Those right-wingers who seem to advocate politics administered by Second Amendment Rights seem to be the true tyrants to me

    Really!?! Oh, that’s right. Of course you would never suggest or acknowledge the tyranny of the left towards everyone else. Instead, you simply combine two separate ideas and viewpoints to suggest that we “right-wingers” want our guns to tyrannize a woman’s reproductive system, or tyrannize the homosexuals into living how we wish them to, or tyrannize the illegals from coming here “peacefully”, or tyrannize the lazy and incompetent from realizing pay equal to those who work hard.

    Come on, Lib1, you can do better than that.

    And to think that Cary had a hissy-fit about conservatives “misrepresenting” the liberal position on firearms. I’ll wait patiently for him to address Lib1’s gross mischaracterization of the conservative Second Amendment viewpoint.

    ReplyReply
  3. FAITH7 says: 3

    @Lib1O#1 Says
    “Those right-wingers who seem to advocate politics administered by Second Amendment Rights seem to be the true tyrants to me—they want everything their way and are incapable of compromise (and if they don’t get what they want, they wail like banshees, threatening faux-revolution at every turn).

    Right Wingers [...] “they want everything their way” [...] You’ve made a mighty ‘vague’ statement here Lib1 – Care to elaborate on this statement? Specifically I mean.

    Right wingers are true tyrants?? Huh?….??

    “a republican form of democracy” Huh?????????? surely you jest

    Lib1o – You are truly hysterical and I don’t mean in a ‘ha ha way either….

    ReplyReply
  4. FAITH7 says: 4

    I am taking it that “Curt” posted this writing by Bob Owens… Great History Lesson!

    The following is certainly an Accurate Account from the Page Books of our “Republics” History – The History of our United States…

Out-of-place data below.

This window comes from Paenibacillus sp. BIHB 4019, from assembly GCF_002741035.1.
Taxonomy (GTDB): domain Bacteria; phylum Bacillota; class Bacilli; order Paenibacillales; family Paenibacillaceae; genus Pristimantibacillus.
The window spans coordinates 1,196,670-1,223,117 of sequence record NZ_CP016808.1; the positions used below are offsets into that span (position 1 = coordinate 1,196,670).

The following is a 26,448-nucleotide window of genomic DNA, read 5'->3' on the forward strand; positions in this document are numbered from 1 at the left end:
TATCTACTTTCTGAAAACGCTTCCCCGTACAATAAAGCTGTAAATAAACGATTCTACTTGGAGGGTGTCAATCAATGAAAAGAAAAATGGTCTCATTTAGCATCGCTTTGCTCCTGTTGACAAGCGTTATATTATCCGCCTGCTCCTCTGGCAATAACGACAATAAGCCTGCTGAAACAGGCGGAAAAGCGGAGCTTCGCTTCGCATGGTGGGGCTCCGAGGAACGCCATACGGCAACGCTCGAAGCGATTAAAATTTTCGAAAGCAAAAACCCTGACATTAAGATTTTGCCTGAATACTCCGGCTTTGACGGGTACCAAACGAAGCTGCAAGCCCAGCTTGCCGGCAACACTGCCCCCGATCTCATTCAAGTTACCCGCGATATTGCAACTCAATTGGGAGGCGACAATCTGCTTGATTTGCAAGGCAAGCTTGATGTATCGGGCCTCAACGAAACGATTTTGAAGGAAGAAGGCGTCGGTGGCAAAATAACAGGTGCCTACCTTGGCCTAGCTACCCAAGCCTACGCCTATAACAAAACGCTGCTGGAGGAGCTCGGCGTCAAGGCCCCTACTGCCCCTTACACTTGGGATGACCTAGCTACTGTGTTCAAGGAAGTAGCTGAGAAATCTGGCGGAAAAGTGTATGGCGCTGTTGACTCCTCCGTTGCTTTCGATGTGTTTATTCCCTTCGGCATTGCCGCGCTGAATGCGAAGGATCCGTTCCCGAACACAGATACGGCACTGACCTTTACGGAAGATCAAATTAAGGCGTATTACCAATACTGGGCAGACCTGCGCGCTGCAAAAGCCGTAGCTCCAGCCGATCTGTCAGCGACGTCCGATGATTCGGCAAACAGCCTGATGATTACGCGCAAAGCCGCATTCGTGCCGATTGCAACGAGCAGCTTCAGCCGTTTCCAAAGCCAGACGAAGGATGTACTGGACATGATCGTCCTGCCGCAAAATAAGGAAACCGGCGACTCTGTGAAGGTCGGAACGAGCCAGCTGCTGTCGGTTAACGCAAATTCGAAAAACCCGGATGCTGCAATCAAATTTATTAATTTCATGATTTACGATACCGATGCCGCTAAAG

“The proximate, immediate cause of the first American Revolutionary War was an attempt to capture powder and shot, cannon, and community food stores that supplied not just the organized militia of their day immortalized as the “Minutemen,” but the unorganized militia of those too young, too old, and too female to be part of the organized militia of their day. These were the “alarm listers.”

    I might add; General Thomas Gage also sent out spies to the surrounding country [around Boston, MA) to find out what the colonists there were doing, [...] “he [Gage] discovered that military stores had been collected at Concord, a village about twenty miles from Boston, he [Gage] ordered out 800 men to destroy them, this was the spark which brought on the Revolutionary War.” [...] – Alexander Johnston LL.D.

    This Early United States History is a fascinating account of the ‘fight’ the colonists had to fight to get out from under the “King’s” Rule – Britain’s Rule…, yet another “Over Reaching Government” (Monarchy)….literally.

    Thanks!!

    ReplyReply